The book is a buildup to a battle which covers mere pages, only to end with a promise for the Butlerian Jihad in the next book. It's full of characters we don't care about going through the motions to set up the pieces for the story we actually care about. If you're looking for a fun sci-fi adventure, avoid this pondering, workmanlike product. I can only recommend this to absolutely hardcore Dune fans who must see everything in the franchise out of a kind of morbid curiosity like me. There are occasional moments of cool worldbuilding or sci-fi concepts, but these exist only due to the genius of Frank Herbert. This book has no soul.
While "Dune" is a classic of the genre, it's well documented Frank Herbert, the original author, died before he could finish out his saga. His son, Brian Herbert, took over and finished out the series and began filling out the universe his father created using his notes and original drafts. As such, "The Butlerian Jihad" is not up to the same standards of quality. There are some truly cringeworthy and groan-inducing lines of dialogue and prose in this one, and early on it reads like an overly ambitious young-adult novel.
However, at 700 pages, there's surprisingly not a lot of wasted space in "The Butlerian Jihad." Most of the characters are one-dimensional archetypes (with the exception of the machine characters, who are genuinely fascinating to read about), but everyone's narrative journeys are thrilling enough to forgive most of the lazy characterization.
If you approach this novel as a pulpy sci-fi serial in the vein of Star Wars, you'll probably have a good time. This is not high literature. It's robot overlords, spaceship fleets, exotic planets, big battles, and impassioned speeches for revolution. Nothing more, nothing less.
I then started reading his son's (and Kevin J. Anderson's) work and I noticed a sharp difference. Their books are more straightforward and action packed. But when reading The Butlerian Jihad, I had a phenomenal time. They expanded on the Dune universe in a fun and intriguing way. People hate on them for not being Frank Herbert. So what? Stop being a snob! Once they are gone someone else will take over and have their own take (and so on). Just have fun and enjoy this universe!
Although it gave me needed historical information on the Dune universe, the writing was uneven. The Arakeen chapters were well-dune, but those dealing with Earth were poorly written and I ended-up skimming past a lot of the filler BS. I want to read the rest of the book in the series, and am hoping the 2nd and 3rd books in this trilogy are better.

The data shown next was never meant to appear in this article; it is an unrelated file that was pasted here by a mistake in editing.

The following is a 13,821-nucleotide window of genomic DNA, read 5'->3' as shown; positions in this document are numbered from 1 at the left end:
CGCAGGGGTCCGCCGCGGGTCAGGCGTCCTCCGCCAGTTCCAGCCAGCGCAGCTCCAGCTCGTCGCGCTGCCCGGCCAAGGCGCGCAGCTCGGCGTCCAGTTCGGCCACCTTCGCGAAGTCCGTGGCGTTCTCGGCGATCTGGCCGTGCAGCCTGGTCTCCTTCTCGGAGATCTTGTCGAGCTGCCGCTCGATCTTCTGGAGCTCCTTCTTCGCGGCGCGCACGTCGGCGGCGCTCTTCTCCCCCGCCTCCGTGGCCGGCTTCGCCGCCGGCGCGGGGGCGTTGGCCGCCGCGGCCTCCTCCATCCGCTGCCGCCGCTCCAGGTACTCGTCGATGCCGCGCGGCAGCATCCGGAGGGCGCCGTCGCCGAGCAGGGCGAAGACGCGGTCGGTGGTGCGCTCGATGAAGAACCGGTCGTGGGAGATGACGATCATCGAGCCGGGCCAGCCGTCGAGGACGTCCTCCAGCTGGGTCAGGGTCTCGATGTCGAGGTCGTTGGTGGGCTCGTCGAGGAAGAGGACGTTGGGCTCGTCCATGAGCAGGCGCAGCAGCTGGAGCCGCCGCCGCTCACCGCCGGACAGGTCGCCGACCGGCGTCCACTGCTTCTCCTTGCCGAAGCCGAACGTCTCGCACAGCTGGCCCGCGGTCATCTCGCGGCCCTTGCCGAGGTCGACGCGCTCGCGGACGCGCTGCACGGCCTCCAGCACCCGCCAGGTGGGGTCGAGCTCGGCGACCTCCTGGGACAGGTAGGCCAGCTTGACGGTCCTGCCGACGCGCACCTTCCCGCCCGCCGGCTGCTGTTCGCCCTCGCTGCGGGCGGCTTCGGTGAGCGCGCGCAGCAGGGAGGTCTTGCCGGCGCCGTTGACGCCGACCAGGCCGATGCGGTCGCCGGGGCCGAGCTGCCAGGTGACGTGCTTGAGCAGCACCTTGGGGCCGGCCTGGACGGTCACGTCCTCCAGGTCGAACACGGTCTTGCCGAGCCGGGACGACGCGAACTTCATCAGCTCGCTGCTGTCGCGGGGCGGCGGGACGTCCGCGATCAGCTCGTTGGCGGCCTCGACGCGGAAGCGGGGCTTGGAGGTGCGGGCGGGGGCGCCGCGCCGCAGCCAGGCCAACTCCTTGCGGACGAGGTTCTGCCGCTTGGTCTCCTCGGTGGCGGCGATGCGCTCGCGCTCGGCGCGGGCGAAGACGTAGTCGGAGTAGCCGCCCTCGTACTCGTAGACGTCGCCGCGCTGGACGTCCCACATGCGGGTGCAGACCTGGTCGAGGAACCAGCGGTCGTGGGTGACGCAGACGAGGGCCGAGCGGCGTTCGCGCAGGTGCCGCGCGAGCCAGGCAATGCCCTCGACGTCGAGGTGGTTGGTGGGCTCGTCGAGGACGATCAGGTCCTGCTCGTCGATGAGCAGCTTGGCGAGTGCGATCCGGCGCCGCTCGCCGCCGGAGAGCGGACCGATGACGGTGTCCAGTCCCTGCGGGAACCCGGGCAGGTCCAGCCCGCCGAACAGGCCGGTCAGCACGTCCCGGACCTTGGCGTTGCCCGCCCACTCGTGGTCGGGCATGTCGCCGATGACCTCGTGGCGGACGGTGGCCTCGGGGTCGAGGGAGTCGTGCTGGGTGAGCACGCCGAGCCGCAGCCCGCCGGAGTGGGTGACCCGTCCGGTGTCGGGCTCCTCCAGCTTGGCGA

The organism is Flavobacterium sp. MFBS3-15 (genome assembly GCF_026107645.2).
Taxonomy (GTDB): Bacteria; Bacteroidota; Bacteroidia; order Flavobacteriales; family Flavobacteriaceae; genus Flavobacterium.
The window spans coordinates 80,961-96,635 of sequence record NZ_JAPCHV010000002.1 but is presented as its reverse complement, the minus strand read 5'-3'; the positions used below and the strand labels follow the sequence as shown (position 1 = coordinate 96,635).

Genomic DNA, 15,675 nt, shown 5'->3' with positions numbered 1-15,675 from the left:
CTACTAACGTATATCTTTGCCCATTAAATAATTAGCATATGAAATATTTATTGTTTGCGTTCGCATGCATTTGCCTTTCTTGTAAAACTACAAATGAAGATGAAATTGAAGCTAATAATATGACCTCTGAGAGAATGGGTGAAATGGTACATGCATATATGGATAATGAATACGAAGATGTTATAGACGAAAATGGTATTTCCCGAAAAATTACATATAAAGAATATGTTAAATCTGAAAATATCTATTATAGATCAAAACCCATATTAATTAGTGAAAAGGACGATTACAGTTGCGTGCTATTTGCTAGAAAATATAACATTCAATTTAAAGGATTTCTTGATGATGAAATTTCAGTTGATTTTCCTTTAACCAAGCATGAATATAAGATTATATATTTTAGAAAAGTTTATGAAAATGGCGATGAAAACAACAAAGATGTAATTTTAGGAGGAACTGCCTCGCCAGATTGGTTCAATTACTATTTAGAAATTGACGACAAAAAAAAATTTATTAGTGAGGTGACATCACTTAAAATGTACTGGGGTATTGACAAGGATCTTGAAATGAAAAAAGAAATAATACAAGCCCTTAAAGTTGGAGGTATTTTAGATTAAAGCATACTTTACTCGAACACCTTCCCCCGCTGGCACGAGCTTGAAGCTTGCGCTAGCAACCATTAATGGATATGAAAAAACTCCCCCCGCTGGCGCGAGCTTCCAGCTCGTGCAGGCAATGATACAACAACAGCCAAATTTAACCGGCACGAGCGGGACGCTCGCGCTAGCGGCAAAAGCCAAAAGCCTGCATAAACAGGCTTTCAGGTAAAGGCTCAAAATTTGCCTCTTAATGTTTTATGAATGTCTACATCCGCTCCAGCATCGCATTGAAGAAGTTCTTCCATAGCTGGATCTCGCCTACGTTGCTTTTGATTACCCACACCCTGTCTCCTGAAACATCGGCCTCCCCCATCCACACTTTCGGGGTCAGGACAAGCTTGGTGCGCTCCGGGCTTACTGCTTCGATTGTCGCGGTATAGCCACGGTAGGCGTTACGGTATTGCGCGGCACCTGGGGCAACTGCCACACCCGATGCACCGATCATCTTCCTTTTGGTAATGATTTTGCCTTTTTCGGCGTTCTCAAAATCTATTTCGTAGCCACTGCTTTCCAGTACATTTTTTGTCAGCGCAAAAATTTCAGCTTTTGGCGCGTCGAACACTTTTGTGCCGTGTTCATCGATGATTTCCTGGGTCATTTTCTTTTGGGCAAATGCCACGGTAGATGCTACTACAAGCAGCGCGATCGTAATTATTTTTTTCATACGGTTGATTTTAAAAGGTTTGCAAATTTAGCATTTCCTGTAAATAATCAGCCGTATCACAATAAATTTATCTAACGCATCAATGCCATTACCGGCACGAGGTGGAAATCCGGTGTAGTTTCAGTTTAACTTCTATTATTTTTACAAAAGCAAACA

Top reviews from other countries
• As a story in its own right I thought it was very good, it moved along at a good pace and whilst it is very definitely science fiction it does not overdo the science to point where you struggle to understand it. I liked the main characters (even some of the Titans who were obviously the bad guys) and even the interaction between humans and the thinking machines was plausible and felt sufficiently real.
• It was also fascinating, having read Dune, to try and fast forward in one’s own mind to see how a particular storyline culminates in the original Dune novel. For example riding of the sand worms
• I found the political tension that the apparent hypocrisy of the humans intriguing. On the one hand you had the free humans of the League of Nobles and the un-aligned planets hating the thinking machines for their takeover of vast amounts of the universe and terrible conditions that humans lived in on these Synchronised worlds. At the same time these free humans see nothing wrong in enslaving a subset of humans belonging to religious groups who worship the Budallah. The justification for this apparent hypocrisy is that these religious groups did not join the original fight against the machines and therefore slavery is a just punishment to enable them to ‘pay off’ the debt they owe the other humans for keeping them free. These two storylines move along similar lines and both end up with rebellions. It will be interesting to see how these two themes resolve themselves in the later novels.
Like most books one reads there are downsides and from my point of view the biggest downsides of the book are:
• I felt the chapters were too short, sometimes you would read a 4 or 5 page chapter only to move onto another strand of the story in the next chapter. I would have preferred less jumping around which could have been achieved by merging some of the chapters together
• Linked to the point above are the ‘sayings’ at the start of each chapter, given the number of chapters the novelty of these saying had worn away by the end.
• I found it difficult at times to keep track of the timeline. The book covers a period of 3 or 4 years (I think), but it wasn’t always easy to keep track as there would some considerable jumps and in places it was only Serena’s pregnancy that enabled me to keep up. It would have been helpful if some of the sayings at the start of a chapter had been replaced by a date so that the passage of time could be more easily tracked
Whilst it did have downsides, these were no big enough to detract from the overall enjoyment I got from reading the book.
Would have loved this to be able to fill in back stories and wanted to like th book, but the writing was simply un-engaging in my opinion, so will not by trying any more.
I liked the role reversals - having a Harkonen as the Saviour of Humanity and the original Atreides as a Trustee of the Computer Evermind.
If you are looking for a book in the same magnitude as Dune then you will be disappointed but if it’s simply a yarn in the same universe then it will entertain you. Give it a try.
I must say I love the ideas and story, but find Anderson's writing style annoying in over-filling the story with too many characters and then changing characters and story-lines EVERY CHAPTER. I find it less annoying in this dune series than in his saga of the seven suns, however.